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May 4, 2012

Beau Geste Nears Tahiti Finish

When Beau Geste arrives at Papeete late tonight or early tomorrow, her crew will undoubtedly receive a traditional Tahitian welcome – regardless of the hour.

©2012 Latitude 38 Media, LLC

Despite the best efforts of the Transpacific Yacht Club, only two boats ended up entering this year’s 3,700-mile Tahiti Race: Karl Kwok’s Farr 80 Beau Geste and Steve Rander’s Wylie 70 Rage. While the turnout may have been disappointing to some, Rander put the fleet’s size in perspective before the April 20 start off San Pedro’s Point Fermin: “It’s still a race. We’re racing every boat that ever sailed to Tahiti.”

This ambitious contest was first staged in 1925 (starting from San Francisco), and it’s entry rosters hold the names of many legendary ocean racers. Although the race went into hibernation for many years, it was resurrected in 2008 with a fleet of four boats. Doug Baker’s Magnitude 80 won line honors that year with a record time of 11 days and 10 hours. A look at the YellowBrick race tracker shows that Beau Geste is currently only 88 miles from the finish off Tahiti’s Point Venus. (The tracks of both Magnitude and Ragtime, from the ’08 race, are shown along with this year’s competitors, however, the 2008 boat positions are only updated once a day, while the 2012 positions are updated hourly.)

Based at the Royal Hong Kong Yacht Club, the Farr 80 Beau Geste is a formidable racing machine. With a transom that wide, you can see why she needs twin rudders.

© Courtesy Transpac YC

When ‘Big Mike’ Howard got a last-minute invite from Beau Geste‘s sailing master Gavin Brady to join the crew, he jumped at the chance. And judging by this recent post, he hasn’t regretted it. "I must admit this sprint to Tahiti is like no other sailing. 1,900 miles down wind on port jibe in 20-25 knots of trade winds with the bow pointing toward the Southern Cross standing out brilliantly in the Southern Sky. The temperature outside is a pleasant but warm shirt-sleeve condition. With the exception of the occasional flying fish hitting you at night in the side of the head, nothing could compare."

In addition to the fact that this race is 40% longer than the Transpac or Pacific Cup (both end in Hawaii), it has a ‘wildcard’ factor that all tacticians must deal with: Where to cross the constantly changing ITCZ (Intertropical Convergence Zone). It’s interesting to note that the leader, Beau Geste, sailed much farther west than Rage before diving south, which may or may not have paid off this year. If our memory serves us, a similar move did not work out so well in ’08, as that fleet’s two trailing boats found stronger winds. Although Rage is trailing, race organizer Dave Cort points out, "If she finishes under 68 hours, 9 minutes behind Beau Geste, she will capture the Transpac Fritz Overton trophy. That’s what Ragtime did last time to Magnitude 80." (Corrected VS elapsed time.)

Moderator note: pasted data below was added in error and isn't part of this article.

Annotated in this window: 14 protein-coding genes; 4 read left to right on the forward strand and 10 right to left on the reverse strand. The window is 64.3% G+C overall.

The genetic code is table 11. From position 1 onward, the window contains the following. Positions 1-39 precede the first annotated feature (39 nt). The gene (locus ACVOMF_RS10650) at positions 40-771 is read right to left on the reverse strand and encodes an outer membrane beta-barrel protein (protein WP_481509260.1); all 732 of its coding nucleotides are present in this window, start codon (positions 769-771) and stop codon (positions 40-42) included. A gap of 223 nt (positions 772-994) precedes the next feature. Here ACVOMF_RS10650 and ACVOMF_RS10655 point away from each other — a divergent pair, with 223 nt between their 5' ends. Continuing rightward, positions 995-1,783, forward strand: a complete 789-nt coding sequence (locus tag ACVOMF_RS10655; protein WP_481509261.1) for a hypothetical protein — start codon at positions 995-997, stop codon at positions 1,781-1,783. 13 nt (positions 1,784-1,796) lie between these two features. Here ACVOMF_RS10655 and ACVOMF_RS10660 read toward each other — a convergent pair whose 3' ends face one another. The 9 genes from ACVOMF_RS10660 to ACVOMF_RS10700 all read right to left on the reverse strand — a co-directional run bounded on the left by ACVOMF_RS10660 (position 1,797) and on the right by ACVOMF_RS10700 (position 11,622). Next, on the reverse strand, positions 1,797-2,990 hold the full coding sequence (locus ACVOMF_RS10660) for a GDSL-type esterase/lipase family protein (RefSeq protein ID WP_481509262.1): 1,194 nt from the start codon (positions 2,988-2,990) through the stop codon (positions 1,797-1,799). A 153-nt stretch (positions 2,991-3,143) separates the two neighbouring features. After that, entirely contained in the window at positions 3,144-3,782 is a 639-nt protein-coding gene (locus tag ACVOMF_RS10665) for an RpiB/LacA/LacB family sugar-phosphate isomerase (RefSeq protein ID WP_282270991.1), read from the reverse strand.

We’ll bring you more on this epic contest in the June edition of Latitude 38 magazine. In the meantime, check out the Transpac YC website for more info.

German Student Seeks Home

Two years ago, Cheryl Williams, who works with Inter-Ed to place foreign students in California homes, contacted us to see if we could help find a host family for a 16-year-old German student who was passionate about sailing. That initial call led to three additional foreign students/sailing nuts being placed in sail-friendly homes. "The host families changed the lives of these students," says Cheryl, who is once again looking for a family who enjoys sailing to host a student for a five-month program starting in August.